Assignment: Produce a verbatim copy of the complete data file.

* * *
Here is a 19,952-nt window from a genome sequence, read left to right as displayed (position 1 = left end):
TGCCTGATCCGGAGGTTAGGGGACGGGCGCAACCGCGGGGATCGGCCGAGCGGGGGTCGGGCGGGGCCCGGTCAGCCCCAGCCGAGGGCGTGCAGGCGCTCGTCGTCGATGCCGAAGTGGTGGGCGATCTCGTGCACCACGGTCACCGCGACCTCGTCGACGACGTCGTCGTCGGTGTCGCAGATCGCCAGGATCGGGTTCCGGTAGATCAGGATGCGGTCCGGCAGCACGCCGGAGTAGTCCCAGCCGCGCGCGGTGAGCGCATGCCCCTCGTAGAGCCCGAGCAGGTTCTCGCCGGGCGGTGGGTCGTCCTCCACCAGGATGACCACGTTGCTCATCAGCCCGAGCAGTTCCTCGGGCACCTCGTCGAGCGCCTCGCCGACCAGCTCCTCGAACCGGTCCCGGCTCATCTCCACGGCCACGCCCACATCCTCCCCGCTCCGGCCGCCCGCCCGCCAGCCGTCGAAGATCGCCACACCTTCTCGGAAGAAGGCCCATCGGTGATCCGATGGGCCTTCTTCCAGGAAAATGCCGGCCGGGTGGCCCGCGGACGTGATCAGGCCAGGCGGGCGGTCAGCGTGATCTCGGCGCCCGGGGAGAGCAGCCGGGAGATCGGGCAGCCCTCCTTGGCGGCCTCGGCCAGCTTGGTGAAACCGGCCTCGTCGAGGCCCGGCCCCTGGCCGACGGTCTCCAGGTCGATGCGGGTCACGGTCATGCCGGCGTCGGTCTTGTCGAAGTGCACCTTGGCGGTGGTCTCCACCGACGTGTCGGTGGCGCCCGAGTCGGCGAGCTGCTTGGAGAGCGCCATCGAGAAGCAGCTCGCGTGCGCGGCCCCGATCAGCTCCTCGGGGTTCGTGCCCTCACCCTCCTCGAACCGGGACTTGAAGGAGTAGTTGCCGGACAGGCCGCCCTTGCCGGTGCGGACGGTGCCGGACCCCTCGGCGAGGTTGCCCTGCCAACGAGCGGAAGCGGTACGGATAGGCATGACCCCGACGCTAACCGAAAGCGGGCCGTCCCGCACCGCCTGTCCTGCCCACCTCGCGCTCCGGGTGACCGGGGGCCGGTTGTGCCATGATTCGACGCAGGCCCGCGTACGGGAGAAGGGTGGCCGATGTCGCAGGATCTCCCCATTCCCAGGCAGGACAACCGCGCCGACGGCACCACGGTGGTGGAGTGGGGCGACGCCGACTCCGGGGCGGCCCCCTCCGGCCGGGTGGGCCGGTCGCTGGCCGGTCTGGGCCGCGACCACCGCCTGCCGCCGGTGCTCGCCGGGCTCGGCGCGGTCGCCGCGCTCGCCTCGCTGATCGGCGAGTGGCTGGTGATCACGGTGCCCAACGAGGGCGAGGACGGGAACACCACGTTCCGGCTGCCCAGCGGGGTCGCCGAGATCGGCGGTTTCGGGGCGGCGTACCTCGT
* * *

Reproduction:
Here is a 19,952-nt window from a genome sequence, read left to right as displayed (position 1 = left end):
TGCCTGATCCGGAGGTTAGGGGACGGGCGCAACCGCGGGGATCGGCCGAGCGGGGGTCGGGCGGGGCCCGGTCAGCCCCAGCCGAGGGCGTGCAGGCGCTCGTCGTCGATGCCGAAGTGGTGGGCGATCTCGTGCACCACGGTCACCGCGACCTCGTCGACGACGTCGTCGTCGGTGTCGCAGATCGCCAGGATCGGGTTCCGGTAGATCAGGATGCGGTCCGGCAGCACGCCGGAGTAGTCCCAGCCGCGCGCGGTGAGCGCATGCCCCTCGTAGAGCCCGAGCAGGTTCTCGCCGGGCGGTGGGTCGTCCTCCACCAGGATGACCACGTTGCTCATCAGCCCGAGCAGTTCCTCGGGCACCTCGTCGAGCGCCTCGCCGACCAGCTCCTCGAACCGGTCCCGGCTCATCTCCACGGCCACGCCCACATCCTCCCCGCTCCGGCCGCCCGCCCGCCAGCCGTCGAAGATCGCCACACCTTCTCGGAAGAAGGCCCATCGGTGATCCGATGGGCCTTCTTCCAGGAAAATGCCGGCCGGGTGGCCCGCGGACGTGATCAGGCCAGGCGGGCGGTCAGCGTGATCTCGGCGCCCGGGGAGAGCAGCCGGGAGATCGGGCAGCCCTCCTTGGCGGCCTCGGCCAGCTTGGTGAAACCGGCCTCGTCGAGGCCCGGCCCCTGGCCGACGGTCTCCAGGTCGATGCGGGTCACGGTCATGCCGGCGTCGGTCTTGTCGAAGTGCACCTTGGCGGTGGTCTCCACCGACGTGTCGGTGGCGCCCGAGTCGGCGAGCTGCTTGGAGAGCGCCATCGAGAAGCAGCTCGCGTGCGCGGCCCCGATCAGCTCCTCGGGGTTCGTGCCCTCACCCTCCTCGAACCGGGACTTGAAGGAGTAGTTGCCGGACAGGCCGCCCTTGCCGGTGCGGACGGTGCCGGACCCCTCGGCGAGGTTGCCCTGCCAACGAGCGGAAGCGGTACGGATAGGCATGACCCCGACGCTAACCGAAAGCGGGCCGTCCCGCACCGCCTGTCCTGCCCACCTCGCGCTCCGGGTGACCGGGGGCCGGTTGTGCCATGATTCGACGCAGGCCCGCGTACGGGAGAAGGGTGGCCGATGTCGCAGGATCTCCCCATTCCCAGGCAGGACAACCGCGCCGACGGCACCACGGTGGTGGAGTGGGGCGACGCCGACTCCGGGGCGGCCCCCTCCGGCCGGGTGGGCCGGTCGCTGGCCGGTCTGGGCCGCGACCACCGCCTGCCGCCGGTGCTCGCCGGGCTCGGCGCGGTCGCCGCGCTCGCCTCGCTGATCGGCGAGTGGCTGGTGATCACGGTGCCCAACGAGGGCGAGGACGGGAACACCACGTTCCGGCTGCCCAGCGGGGTCGCCGAGATCGGCGGTTTCGGGGCGGCGTACCTCGT